What is PCI (Pavement Condition Index), and how does this number decide if your street is in need of repair or reconstruction? According to information on the City of Corpus Christi website, “Streets are inspected and assessed using a Micro–PAVER Pavement Management System. Twenty pavement distresses (their type, severity, and quantity) are used to determine a Pavement Condition Index (PCI) for each section of a street. The PCI is like a grade, 0 to 100, 100 being the best. The PCI is used as a planning tool for street work. Streets with a PCI in the range of 0 to 55 are considered Poor and are candidates for reconstruction. Streets with a PCI in the range of 56 to 100 are considered to be in Fair to Good condition and are candidates for Preventative Maintenance.” The map below indicates PCI of all city streets. Red indicates a rating of 0-10, orange 11-39, yellow 40-54, and green 55-100. (For a closer look at a specific street, click on this link to access an interactive map.)
This same site has a written explanation of the criteria used to determine overall street condition: pavement condition (PCI), curb and gutter, drainage, ADA (American Disability Act) requirements, and underground utilities. It also states, “The SPMP is for applying preventative maintenance to streets that are still in Good condition. It is not designed to fund reconstruction of those streets that are in POOR condition. Streets with a PCI in the range of 56 to 100 are considered to be in Fair to Good condition and are candidates for preventative maintenance, which includes seal coats or overlays.” Seal Coating adds a wear surface that lasts up to 7 years, while overlays can last up to 10 years. A street with a PCI of 17, such as the one depicted in the photos below, is obviously in need of something more drastic than a seal coat or overlay. Unfortunately, that requires a completely different kind of repair, such as full reconstruction, which is typically funded by a bond.
Two of the ad hoc street committee members, Andy Taubman and Kyle Pape, took a drive around town to get a real look at the residential streets. What they found was rather revealing. For example, they discovered that PCI varied greatly even for similarly situated streets. Hosea, Joel, and Amos were built in 2007 and have basically the same kind of traffic, yet their PCI ratings vary greatly, especially Joel’s. They also found that streets classified as “failing” are actually stable, such as Vista Ridge Drive in the Calallen area, and may deserve a higher rating. Furthermore, though some streets have lots of alligator cracks and a PCI of 1, as is the case with Dodd, the ride itself is not bad. The road is just ugly.
Some roads Taubman and Pape found to be dangerous. These streets had more than just potholes. Some, such as Yorktown Boulevard at Rodd Field and Hearn Road looking east at Callicoatte Road, have a bad case of “right lane sag” which creates a sensation in the driver of running off the road because the car pulls to the right. Other roads have jarring dips, as on Orlando Street. This condition has the potential to damage a car, which can cause anxiety in drivers. Other streets have holes or washed out areas at the turn edge. The northeast corner of McClendon at Staples has just such a problem, which could also cause damage to vehicles. Still other roads are simply too narrow for two vehicles and oftentimes are without shoulders. At night, this kind of road (i.e. Don Patricio in Flour Bluff) gives the driver the feeling that oncoming vehicles are approaching them head on. These kinds of conditions do not figure into the PCI, but they do figure into what some might call the OSI (Oh, S#*@! Index).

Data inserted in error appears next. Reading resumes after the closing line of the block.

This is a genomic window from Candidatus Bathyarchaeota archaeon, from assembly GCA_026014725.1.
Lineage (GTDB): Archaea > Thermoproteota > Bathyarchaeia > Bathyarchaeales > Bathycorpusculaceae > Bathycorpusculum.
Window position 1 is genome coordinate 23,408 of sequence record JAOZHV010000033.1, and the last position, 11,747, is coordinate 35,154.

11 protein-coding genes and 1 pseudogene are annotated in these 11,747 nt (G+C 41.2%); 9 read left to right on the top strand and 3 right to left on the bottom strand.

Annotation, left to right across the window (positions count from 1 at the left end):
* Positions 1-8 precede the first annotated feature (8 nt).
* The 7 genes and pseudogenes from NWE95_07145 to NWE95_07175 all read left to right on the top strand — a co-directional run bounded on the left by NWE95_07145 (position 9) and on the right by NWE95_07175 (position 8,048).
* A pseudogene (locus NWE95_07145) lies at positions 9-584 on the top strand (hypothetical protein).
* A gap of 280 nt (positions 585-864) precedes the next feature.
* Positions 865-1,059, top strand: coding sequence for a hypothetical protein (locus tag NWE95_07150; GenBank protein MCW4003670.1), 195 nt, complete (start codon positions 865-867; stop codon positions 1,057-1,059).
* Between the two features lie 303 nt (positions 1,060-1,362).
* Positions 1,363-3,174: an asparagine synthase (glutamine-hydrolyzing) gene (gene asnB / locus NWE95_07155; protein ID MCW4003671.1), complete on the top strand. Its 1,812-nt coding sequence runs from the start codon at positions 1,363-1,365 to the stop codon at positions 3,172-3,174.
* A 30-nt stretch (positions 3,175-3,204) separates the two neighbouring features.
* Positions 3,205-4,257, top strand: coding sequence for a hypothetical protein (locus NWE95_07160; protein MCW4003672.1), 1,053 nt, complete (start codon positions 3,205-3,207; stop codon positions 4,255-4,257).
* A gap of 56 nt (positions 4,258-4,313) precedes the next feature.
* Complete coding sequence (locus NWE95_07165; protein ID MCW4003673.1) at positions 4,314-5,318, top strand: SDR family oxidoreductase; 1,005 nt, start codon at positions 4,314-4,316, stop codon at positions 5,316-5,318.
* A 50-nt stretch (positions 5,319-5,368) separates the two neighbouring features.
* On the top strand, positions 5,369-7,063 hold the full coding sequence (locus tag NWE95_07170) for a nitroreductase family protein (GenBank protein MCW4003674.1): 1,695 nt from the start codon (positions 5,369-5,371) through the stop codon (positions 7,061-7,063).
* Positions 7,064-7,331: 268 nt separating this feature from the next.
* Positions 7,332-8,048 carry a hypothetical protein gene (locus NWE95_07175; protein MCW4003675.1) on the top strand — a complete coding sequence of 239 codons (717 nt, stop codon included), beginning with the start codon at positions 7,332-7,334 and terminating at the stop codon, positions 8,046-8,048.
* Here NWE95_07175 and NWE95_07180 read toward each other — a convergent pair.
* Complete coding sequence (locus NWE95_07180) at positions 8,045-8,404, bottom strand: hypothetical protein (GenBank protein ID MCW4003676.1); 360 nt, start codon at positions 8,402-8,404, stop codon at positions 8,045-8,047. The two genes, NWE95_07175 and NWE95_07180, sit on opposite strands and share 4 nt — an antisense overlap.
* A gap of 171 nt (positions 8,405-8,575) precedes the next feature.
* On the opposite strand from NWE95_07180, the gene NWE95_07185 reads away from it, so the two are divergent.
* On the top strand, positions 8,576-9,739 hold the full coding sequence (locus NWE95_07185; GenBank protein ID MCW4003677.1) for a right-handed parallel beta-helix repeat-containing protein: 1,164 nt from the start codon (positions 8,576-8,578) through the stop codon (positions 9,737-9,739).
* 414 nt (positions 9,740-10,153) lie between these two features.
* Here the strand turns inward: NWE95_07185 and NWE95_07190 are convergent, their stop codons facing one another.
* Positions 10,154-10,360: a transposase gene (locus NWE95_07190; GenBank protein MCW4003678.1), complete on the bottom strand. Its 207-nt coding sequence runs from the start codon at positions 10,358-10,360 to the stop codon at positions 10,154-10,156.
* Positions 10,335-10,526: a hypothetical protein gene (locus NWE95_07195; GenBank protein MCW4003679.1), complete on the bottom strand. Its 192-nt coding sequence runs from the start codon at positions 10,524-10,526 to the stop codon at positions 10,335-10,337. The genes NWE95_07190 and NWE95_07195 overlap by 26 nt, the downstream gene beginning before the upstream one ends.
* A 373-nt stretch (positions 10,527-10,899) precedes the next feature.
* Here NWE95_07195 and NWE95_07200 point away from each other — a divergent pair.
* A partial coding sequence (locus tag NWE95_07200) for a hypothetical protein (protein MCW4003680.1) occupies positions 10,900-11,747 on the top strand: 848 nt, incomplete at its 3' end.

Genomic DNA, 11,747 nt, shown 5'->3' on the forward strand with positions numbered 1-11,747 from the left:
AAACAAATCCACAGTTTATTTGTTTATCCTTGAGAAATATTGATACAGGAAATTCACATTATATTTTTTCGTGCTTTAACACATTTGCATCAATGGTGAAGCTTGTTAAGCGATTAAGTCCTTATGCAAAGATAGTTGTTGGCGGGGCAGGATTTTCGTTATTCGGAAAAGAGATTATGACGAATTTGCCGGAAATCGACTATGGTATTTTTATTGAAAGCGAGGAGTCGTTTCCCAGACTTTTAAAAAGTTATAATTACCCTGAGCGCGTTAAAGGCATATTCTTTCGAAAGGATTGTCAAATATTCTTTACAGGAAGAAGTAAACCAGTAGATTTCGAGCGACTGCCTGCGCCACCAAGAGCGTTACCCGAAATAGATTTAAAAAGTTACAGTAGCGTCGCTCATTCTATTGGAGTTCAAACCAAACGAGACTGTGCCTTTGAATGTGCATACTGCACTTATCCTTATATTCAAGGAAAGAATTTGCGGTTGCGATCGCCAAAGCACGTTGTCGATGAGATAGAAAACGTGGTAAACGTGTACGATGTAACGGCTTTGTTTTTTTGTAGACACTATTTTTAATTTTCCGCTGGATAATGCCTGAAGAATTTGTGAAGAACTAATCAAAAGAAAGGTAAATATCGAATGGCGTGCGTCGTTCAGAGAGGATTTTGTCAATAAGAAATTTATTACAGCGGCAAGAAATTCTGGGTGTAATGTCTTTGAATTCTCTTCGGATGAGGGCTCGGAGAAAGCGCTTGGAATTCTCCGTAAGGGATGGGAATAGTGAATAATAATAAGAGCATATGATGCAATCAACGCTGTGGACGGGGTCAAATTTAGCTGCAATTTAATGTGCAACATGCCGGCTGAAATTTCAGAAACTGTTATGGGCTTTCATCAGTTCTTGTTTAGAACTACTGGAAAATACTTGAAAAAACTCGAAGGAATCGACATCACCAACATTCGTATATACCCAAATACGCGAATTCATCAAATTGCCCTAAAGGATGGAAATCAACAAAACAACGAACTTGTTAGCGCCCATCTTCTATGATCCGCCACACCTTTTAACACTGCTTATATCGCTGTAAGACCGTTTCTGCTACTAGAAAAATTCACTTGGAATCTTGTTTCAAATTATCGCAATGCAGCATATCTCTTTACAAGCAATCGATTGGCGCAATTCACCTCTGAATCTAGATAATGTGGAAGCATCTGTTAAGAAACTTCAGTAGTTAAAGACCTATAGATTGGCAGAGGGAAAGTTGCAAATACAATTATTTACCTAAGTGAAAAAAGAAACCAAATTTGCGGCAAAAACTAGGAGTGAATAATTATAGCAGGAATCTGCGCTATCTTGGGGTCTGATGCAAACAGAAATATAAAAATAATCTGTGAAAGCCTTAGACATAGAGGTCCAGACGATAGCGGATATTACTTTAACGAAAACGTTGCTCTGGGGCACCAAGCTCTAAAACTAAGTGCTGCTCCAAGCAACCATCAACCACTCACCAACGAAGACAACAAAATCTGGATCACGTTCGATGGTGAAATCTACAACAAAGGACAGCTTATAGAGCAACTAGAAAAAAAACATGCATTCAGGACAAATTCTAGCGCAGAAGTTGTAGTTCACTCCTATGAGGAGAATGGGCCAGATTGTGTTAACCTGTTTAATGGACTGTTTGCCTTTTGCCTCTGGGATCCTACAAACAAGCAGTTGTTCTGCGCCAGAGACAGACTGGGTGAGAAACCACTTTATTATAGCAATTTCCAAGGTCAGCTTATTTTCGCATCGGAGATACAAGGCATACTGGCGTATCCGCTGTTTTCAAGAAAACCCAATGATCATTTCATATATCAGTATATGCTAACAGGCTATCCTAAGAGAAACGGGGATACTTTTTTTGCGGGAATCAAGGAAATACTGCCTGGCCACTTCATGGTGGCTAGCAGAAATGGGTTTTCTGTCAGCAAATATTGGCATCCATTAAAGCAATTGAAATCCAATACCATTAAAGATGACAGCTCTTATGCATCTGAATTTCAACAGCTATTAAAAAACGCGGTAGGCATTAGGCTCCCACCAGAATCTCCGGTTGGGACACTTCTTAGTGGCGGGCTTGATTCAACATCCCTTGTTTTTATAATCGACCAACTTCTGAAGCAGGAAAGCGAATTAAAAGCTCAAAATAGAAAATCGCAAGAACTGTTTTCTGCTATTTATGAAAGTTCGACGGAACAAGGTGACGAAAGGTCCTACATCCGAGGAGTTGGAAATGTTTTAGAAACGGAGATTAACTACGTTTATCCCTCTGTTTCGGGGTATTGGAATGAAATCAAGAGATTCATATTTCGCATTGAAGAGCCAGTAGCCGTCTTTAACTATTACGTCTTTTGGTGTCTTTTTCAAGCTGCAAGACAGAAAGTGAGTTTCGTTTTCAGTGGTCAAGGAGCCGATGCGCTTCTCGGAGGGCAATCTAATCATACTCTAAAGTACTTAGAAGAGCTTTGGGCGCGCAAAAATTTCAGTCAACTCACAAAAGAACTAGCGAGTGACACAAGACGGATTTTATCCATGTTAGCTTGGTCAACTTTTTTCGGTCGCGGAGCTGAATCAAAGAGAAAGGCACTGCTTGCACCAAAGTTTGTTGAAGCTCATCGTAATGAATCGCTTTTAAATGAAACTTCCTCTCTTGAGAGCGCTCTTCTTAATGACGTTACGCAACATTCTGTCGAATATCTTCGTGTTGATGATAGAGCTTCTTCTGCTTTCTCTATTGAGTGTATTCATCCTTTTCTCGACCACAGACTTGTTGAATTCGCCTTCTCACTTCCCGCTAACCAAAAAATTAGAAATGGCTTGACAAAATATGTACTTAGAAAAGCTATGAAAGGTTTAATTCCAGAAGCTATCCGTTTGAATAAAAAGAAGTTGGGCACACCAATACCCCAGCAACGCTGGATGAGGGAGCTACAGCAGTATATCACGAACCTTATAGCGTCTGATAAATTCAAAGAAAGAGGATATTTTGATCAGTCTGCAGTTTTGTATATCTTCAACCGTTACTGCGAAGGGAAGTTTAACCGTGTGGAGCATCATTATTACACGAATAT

After examining the PCI data provided by city staff and then actually cruising the streets of Corpus Christi, Taubman and Pape put together a presentation for the Street Committee that outlined their findings. First, streets with a PCI of 0 to 10 do not necessarily drive worse than streets with a PCI less than 55. Second, actual ride quality is mostly independent of PCI and does not take into consideration dangerous situations. Third, some seal-coat roads that have a high PCI may actually produce a poor ride. Fourth, citizens don’t care as much about alligator cracking as they do hazardous driving conditions. Last, maybe the City should consider that PCI is not the best management objective and consider devising a better plan for prioritizing the streets slated for maintenance – with safety concerns topping the list. By doing so, they can spend the allotted street maintenance funds more efficiently and actually address streets that the citizens know are in dire need of repair.
The Street Committee also reviewed if the City was getting its moneys-worth from the seal coat and overlay programs. The City does these treatments to preserve the life of streets that are in good condition and uses the street fee added to everyone’s water bill to do them. The review consisted of looking at the road quality to see if the treatments had protected the roads as expected over time. What the Committee found is that it appeared that seal coats were not as effective as planned. Overlays did not have enough history to provide definitive results, but the small data set did not inspire confidence of maintained quality either. The City cites many reasons why this occurred and hopes to improve the process going forward. The Committee recommends that this analysis continue to see if the situation improves or stays the same.